We attended a funeral yesterday. Sadly, it wasn’t Audrey’s first funeral, but this time she understood that something very sad had happened. Justin’s step-dad’s brother, Uncle Ronnie, passed away last Friday. He went to the hospital for surgery and never woke up – he was only 63 years old.

I only met him a handful of times, but it was obvious by the turnout at his wake and funeral that he had touched the lives of many. He was a son, brother, husband, father, grandfather and soon-to-be great-grandfather. Watching his mother grieve the loss of her child, was heartwrenching. All I could think and pray was that I would never have to see one of my children buried. Rationally, I know that I will one day leave my physical body and enter the gates of heaven, but I seldom think about it or dwell on that reality. Days like yesterday don’t give you any choice but to do just that.

There’s something about the human spirit, though, that just astonishes me in times of grief. Amidst the sorrow and tears, there’s always the celebration of what was and the hope for what is to come. Uncle Ronnie is in heaven, this his family knows without a doubt. What a comfort that is, what peace that knowledge gives. I’m glad that when I go, my family will have that same comfort – a promise of my eternal happiness beyond our ability to understand. And, I’m glad I have the same knowledge about them. When you think about it, that’s really the best gift we could ever give our loved-ones. The knowledge that we are redeemed and will one day be restored to the perfect life God intended for us in the very beginning.

The promise of eternity in heaven doesn’t change the fact that we’re given the gift of life here on this earth to put our fingerprint on the lives of those around us. If death teaches us anything, it’s that we have to live every day like it’s our last.

Sometime during my college years, I wrote the following personal mission statements. They remind me why I’m here and what God has called me to do.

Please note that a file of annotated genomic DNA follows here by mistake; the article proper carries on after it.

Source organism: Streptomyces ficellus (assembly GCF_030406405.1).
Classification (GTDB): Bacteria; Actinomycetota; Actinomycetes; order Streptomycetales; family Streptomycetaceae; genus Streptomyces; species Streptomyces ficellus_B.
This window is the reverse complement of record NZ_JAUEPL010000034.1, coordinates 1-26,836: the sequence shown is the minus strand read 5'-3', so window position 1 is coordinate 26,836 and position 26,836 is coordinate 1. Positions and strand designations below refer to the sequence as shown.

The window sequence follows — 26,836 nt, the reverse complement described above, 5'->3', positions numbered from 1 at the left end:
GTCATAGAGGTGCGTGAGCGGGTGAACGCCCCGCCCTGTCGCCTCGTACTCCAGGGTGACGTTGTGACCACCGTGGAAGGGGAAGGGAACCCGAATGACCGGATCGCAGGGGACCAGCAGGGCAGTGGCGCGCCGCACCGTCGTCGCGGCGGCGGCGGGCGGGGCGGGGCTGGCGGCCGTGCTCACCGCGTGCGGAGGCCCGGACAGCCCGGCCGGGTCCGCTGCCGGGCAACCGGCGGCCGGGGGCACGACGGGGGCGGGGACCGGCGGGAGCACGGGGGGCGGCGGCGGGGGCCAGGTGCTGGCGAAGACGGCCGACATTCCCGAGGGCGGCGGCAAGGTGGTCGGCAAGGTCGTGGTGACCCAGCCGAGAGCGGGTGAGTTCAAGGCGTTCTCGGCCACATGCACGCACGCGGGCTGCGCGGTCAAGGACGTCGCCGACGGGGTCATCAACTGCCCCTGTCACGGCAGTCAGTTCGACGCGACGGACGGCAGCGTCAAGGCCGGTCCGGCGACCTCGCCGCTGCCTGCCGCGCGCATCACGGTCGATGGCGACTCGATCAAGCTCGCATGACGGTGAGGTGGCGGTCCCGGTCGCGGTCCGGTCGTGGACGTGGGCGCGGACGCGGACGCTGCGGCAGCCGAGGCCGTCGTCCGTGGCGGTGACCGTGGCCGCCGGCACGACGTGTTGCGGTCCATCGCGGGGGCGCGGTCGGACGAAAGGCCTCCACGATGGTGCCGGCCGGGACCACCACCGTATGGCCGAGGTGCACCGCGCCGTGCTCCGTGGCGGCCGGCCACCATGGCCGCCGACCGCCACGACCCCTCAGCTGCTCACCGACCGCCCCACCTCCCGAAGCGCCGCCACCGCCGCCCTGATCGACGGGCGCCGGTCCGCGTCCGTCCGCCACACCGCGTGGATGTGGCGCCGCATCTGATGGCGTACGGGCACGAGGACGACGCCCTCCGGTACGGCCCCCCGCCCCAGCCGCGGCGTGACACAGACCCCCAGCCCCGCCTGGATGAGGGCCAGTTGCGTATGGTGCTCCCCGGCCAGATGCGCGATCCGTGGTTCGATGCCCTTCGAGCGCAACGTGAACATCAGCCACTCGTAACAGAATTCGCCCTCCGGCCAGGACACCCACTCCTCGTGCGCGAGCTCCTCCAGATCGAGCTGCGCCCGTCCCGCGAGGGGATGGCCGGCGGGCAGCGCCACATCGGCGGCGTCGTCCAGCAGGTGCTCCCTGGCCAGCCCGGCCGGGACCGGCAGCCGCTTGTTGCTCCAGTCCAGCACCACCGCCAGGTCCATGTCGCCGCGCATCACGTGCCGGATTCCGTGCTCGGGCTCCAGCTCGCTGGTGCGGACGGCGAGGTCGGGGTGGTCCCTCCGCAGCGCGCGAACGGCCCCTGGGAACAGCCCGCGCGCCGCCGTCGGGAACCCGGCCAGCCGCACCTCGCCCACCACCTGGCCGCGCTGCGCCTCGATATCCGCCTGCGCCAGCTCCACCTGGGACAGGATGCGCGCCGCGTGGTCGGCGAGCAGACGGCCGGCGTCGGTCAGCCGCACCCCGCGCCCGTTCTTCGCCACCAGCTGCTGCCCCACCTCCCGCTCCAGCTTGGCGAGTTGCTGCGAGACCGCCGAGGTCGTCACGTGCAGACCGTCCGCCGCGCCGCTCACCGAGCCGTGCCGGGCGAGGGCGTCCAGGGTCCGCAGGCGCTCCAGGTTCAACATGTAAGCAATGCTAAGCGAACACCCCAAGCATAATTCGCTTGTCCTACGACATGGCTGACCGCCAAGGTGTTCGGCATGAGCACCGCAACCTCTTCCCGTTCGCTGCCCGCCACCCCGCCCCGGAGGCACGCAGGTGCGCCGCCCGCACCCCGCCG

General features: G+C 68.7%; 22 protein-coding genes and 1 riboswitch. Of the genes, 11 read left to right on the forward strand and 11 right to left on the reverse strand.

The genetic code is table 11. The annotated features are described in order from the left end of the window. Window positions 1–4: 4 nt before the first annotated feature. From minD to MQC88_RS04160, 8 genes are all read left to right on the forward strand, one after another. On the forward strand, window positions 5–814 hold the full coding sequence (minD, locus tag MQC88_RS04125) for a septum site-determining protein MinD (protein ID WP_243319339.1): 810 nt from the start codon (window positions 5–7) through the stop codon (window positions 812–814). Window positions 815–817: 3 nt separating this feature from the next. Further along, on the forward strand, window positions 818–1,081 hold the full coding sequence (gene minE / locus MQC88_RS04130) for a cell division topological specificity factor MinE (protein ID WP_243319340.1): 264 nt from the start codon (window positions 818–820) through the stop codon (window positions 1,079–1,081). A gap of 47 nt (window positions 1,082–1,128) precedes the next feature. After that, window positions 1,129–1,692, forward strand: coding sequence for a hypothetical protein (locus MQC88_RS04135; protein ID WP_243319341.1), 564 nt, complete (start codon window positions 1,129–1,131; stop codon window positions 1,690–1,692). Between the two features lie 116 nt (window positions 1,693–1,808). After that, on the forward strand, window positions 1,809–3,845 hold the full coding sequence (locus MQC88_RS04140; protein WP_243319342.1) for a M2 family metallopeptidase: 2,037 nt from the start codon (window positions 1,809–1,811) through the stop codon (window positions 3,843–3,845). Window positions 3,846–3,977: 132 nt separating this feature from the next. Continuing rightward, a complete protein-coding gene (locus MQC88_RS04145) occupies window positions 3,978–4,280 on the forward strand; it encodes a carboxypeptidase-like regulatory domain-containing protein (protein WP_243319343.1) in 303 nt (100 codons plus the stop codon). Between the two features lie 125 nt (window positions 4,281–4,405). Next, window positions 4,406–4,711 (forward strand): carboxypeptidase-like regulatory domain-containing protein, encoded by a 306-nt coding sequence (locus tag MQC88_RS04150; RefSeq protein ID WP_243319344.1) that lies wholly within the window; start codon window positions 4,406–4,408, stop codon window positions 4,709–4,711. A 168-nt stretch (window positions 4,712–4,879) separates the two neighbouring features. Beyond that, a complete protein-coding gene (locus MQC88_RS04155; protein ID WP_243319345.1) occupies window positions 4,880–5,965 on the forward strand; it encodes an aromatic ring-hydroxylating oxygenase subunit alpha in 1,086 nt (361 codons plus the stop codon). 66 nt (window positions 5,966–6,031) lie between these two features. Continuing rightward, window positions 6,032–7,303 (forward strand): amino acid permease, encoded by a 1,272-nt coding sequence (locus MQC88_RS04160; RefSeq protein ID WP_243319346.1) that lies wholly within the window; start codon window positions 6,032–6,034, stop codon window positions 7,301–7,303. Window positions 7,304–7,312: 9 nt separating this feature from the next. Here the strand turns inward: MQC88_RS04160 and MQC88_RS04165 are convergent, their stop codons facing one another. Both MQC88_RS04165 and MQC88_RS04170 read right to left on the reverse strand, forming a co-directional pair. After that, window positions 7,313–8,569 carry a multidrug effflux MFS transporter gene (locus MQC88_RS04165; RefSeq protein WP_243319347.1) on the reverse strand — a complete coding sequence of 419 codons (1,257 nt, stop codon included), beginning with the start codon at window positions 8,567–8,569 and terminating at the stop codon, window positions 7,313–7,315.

– To wake each and every morning filled with the promise of a brand new day overflowing with possibilities to live as God’s child and to be a blessings and witness to others.
– To seize the moment and take notice of all the blessings, goodness, and beauty that God has granted me.
– To care for my body, mind and spirit. Always remembering that God created me with a specific plan for my life.

There’s a beautiful song by Mark Schultz called “Time That is Left.” If you haven’t heard it, you need to. Here’s a link that will let you hear a short audio clip. I’ll leave you with the lyrics because they wrap us this post better than I ever could.

What will you do with the time that’s left?
Will you live it all with no regret?
Will they say that you loved till your final breath?
What will you do with the time that’s left?
Oh, Hallelujah! Oh, Hallelujah! Hallelujah! Amen

What will you do with the time that’s past?
Oh and all the pain that seems to last?
Can you give it to Jesus and not look back?
What will you do with the time that’s past?
Oh, Hallelujah! Oh, Hallelujah! Hallelujah! Amen

What will He say when your time has come?
When He takes you into His arms of love?
With tears in His eyes will He say well done?
What will He say when your time has come?
Oh, Hallelujah! Oh, Hallelujah! Hallelujah!